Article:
Saturday marked the 35th anniversary of Ray Bourque’s admission into the Boston Bruins family. On August 9, 1979, Boston traded up to obtain the eighth overall draft pick, which landed the team an eventual all-around marvel.
The marvel still holds some residual sway. The current faces of the franchise bring a few Bourque-like qualities and have impelled higher-ups to complement them with a championship-caliber roster.
In turn, the NHL’s New England chapter is belatedly recompensing for the one blemish it brooked over the final one-fifth of the 20th century. It is at a point where it strives to sustain more stability than it had at this time 35 years ago.
At the time of the 1979 draft, the Bruins were at best kicking with agitation below the surface. Despite two Stanley Cup championships and three more finals appearances in the dying calendar decade, they needed to replenish their identity.
They were three years removed from losing Bobby Orr to Chicago. They were three months removed from an infamous fall-from-ahead falter in Montreal (their third straight playoff loss to the Habs) and a subsequent coaching change.
For the better part of the next two decades, Bourque was the catalyst for a team that stayed competitive but never cemented heavyweight status. He was hardly to blame when the Bruins missed the 1997 playoffs, but his eventual departure and subpar replacements precipitated a sluggish start to this century.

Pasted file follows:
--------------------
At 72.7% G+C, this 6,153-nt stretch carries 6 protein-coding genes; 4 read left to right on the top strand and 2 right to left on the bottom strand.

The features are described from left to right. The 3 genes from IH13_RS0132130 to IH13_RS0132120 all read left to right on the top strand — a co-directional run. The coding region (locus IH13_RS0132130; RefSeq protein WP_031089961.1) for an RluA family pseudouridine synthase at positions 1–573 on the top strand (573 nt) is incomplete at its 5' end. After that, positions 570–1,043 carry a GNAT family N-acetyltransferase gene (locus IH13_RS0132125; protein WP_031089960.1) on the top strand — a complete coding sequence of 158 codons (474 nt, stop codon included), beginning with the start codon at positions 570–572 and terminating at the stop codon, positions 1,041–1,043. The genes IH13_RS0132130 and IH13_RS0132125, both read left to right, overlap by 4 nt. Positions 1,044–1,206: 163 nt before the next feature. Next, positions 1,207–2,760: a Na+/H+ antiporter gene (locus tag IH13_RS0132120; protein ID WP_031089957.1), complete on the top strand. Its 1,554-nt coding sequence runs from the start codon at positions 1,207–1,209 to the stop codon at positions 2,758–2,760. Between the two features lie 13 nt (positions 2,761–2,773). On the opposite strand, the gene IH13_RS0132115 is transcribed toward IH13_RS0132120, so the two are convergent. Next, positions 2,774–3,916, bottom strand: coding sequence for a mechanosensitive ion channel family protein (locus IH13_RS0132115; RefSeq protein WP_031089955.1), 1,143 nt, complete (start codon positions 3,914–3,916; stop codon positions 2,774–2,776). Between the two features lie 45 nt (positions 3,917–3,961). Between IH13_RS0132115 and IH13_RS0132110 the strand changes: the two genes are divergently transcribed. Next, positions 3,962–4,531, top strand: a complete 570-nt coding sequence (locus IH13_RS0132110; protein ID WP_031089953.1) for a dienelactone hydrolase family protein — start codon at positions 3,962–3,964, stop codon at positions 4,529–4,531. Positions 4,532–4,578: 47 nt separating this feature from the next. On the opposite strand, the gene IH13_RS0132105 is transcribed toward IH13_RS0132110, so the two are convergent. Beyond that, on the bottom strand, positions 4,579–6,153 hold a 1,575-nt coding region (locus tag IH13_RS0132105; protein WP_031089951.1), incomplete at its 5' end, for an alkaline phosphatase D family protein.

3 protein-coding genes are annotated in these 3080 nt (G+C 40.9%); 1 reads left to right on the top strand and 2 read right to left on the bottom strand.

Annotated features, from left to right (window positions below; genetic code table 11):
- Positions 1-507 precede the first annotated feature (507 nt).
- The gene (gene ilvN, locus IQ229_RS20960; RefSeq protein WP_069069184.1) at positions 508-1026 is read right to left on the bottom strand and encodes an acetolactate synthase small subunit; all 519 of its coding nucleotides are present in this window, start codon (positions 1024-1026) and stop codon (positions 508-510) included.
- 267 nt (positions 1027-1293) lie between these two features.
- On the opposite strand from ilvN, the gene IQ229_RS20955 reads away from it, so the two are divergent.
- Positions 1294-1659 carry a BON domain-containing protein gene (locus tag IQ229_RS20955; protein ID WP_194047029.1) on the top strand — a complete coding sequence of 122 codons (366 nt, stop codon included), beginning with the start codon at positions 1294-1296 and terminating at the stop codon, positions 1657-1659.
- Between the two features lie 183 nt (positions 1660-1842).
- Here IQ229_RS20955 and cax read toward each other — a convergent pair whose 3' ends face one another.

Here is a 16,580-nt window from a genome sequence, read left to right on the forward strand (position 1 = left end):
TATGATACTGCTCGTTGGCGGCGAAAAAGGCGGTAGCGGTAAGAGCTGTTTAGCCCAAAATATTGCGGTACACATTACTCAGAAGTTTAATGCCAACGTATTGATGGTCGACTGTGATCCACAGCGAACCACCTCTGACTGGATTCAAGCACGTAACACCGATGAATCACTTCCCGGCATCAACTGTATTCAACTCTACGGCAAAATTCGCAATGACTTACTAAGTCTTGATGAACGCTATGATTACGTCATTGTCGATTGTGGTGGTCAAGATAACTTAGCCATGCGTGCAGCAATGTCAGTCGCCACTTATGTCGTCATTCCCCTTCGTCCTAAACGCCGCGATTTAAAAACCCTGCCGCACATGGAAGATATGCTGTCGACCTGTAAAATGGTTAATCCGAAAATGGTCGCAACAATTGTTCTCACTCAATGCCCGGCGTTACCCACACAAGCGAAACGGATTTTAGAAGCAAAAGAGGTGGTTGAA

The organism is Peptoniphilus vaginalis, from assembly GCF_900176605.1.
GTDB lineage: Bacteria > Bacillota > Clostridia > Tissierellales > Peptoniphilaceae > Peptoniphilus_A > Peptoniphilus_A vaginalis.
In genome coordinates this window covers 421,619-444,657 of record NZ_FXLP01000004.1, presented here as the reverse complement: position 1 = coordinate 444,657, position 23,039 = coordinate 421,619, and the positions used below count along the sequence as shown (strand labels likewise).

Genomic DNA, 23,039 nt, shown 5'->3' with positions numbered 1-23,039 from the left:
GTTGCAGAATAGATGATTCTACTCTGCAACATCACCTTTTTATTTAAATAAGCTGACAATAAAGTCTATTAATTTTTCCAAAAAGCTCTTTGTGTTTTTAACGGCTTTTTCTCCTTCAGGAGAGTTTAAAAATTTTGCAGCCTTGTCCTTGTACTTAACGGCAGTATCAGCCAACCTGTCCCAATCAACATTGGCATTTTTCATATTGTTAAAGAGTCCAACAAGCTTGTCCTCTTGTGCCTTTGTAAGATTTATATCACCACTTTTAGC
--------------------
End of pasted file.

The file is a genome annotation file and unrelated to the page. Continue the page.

Since the arrival of club president and former Bourque teammate Cam Neely, Boston has built back up to reach the NHL’s canopy. The Bruins have won a Cup, made a convincing run to another Cup Final and acknowledged the sting of underachievement the rest of the time.
Granted, they have done so without a single skater whose legend will ever be as big as Bourque’s. But they have boasted a balanced brigade featuring pilots with similar intangibles and a respectable supporting cast.
For that reason, the Bruins’ decision to relinquish Ron Grahame has had a hand in the present team’s state. It paved the mixed road to recent glory and ongoing expectation to stick around the summit.
Bourque is still at a point where his playing days constitute nearly 60 percent of his relationship with the Bruins. His 21st season in black and gold only halted when the employer granted his trade request on March 6, 2000.
Yet the mutual adoration between New England puckheads and the franchise record-setting blueliner and exemplary leader has hardly diminished. That was true when Bourque sought and attained his long-awaited Cup in Colorado and remains such in his retirement.